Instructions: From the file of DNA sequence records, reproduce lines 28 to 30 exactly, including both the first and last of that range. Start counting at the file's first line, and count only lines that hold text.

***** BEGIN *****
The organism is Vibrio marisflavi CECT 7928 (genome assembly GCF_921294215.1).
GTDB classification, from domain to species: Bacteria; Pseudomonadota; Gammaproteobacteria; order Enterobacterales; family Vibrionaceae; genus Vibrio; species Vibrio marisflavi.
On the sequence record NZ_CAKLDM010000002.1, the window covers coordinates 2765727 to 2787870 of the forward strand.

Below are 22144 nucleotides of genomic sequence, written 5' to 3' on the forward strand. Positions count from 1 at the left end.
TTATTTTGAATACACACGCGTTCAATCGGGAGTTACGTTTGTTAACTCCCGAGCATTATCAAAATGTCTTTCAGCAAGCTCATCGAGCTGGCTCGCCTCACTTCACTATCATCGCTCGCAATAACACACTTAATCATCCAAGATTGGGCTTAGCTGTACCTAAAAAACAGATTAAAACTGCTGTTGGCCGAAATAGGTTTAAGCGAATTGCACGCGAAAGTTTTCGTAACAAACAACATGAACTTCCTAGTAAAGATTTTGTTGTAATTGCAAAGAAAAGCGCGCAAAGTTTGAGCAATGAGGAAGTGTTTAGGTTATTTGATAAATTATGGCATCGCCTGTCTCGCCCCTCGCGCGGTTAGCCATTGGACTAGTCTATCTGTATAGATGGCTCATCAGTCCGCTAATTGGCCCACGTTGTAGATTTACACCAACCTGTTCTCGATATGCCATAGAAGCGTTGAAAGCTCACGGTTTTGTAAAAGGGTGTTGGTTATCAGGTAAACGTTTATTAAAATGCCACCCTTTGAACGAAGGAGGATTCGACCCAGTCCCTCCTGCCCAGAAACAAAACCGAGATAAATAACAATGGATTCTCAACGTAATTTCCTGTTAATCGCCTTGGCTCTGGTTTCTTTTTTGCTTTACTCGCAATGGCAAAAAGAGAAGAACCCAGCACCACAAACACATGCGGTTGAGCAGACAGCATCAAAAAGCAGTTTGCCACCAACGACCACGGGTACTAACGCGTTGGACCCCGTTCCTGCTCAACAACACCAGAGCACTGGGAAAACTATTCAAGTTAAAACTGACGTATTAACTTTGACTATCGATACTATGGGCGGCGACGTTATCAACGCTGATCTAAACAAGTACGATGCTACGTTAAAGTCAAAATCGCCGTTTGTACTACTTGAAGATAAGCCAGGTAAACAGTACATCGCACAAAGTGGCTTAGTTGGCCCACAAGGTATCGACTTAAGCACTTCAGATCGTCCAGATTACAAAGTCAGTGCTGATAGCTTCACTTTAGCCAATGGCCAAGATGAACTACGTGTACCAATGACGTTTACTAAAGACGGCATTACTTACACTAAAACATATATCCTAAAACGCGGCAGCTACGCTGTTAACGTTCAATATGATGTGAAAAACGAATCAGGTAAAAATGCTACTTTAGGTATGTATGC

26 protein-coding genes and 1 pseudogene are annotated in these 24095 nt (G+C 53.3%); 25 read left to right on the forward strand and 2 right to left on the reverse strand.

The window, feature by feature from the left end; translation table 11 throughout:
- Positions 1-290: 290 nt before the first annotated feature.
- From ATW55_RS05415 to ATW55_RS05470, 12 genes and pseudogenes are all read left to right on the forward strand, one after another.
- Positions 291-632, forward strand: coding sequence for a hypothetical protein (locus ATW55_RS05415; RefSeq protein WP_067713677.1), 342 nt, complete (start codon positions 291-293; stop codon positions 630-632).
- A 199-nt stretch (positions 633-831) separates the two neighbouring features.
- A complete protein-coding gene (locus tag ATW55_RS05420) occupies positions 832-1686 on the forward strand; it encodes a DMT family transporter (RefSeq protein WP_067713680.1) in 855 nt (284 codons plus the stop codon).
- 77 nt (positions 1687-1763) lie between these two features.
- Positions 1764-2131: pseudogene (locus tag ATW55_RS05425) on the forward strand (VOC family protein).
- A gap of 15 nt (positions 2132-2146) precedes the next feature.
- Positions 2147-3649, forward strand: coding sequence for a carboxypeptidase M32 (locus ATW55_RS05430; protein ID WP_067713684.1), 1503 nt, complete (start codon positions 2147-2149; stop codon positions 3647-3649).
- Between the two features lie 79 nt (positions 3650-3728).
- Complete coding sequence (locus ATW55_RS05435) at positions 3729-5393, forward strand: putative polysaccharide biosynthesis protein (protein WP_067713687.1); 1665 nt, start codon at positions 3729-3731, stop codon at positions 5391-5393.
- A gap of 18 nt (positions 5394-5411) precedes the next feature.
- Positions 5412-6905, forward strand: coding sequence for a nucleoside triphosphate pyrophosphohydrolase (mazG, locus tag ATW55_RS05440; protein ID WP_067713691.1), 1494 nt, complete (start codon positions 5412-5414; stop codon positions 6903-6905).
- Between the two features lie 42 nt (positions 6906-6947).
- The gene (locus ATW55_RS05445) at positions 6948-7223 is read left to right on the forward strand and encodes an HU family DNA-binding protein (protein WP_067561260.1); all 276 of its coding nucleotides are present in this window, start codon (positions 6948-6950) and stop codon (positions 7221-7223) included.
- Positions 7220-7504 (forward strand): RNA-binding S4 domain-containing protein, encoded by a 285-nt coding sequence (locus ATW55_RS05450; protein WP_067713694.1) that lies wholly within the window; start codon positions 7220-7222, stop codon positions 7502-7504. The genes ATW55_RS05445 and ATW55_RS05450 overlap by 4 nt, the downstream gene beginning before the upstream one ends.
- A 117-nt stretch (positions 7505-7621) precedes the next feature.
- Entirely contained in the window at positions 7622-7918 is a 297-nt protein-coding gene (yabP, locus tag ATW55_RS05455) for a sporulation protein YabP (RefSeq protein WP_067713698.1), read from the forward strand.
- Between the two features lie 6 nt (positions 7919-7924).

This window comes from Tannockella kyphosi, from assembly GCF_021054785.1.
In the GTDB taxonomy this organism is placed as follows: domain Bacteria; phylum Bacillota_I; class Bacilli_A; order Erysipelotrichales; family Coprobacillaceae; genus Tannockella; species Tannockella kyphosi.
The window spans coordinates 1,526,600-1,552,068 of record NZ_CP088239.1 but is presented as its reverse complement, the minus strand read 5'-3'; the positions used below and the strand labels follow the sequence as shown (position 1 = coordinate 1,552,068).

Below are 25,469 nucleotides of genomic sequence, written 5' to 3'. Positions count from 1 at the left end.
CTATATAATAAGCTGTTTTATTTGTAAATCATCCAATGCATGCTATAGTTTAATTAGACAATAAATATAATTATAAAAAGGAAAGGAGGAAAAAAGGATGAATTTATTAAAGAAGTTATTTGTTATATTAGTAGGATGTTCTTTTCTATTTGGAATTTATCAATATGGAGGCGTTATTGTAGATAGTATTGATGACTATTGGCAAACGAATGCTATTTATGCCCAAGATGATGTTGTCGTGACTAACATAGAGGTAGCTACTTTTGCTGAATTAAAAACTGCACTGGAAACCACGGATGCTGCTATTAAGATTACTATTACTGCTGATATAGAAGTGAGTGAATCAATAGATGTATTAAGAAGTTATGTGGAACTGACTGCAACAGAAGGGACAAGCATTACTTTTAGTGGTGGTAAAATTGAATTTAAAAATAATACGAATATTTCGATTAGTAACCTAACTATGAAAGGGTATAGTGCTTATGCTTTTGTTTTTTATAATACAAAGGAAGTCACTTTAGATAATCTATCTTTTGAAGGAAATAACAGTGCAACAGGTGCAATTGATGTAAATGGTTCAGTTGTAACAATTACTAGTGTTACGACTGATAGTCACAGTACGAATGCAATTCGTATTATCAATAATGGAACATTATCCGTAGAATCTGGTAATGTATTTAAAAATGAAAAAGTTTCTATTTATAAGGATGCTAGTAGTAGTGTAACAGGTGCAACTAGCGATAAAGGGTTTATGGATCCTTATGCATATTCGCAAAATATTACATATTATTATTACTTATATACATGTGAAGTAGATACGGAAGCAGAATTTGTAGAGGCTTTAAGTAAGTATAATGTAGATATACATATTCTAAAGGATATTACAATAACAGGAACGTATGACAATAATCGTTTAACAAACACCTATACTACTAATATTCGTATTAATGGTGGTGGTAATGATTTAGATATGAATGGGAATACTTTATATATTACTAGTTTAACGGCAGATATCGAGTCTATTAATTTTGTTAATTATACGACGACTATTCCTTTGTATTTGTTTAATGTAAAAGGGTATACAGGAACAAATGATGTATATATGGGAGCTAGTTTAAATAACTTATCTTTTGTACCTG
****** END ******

In the GTDB taxonomy this organism is placed as follows: domain Bacteria; phylum Bacillota_I; class Bacilli_A; order Erysipelotrichales; family Coprobacillaceae; genus Tannockella; species Tannockella kyphosi.
The window spans coordinates 1,526,600-1,552,068 of record NZ_CP088239.1 but is presented as its reverse complement, the minus strand read 5'-3'; the positions used below and the strand labels follow the sequence as shown (position 1 = coordinate 1,552,068).

Below are 25,469 nucleotides of genomic sequence, written 5' to 3'. Positions count from 1 at the left end.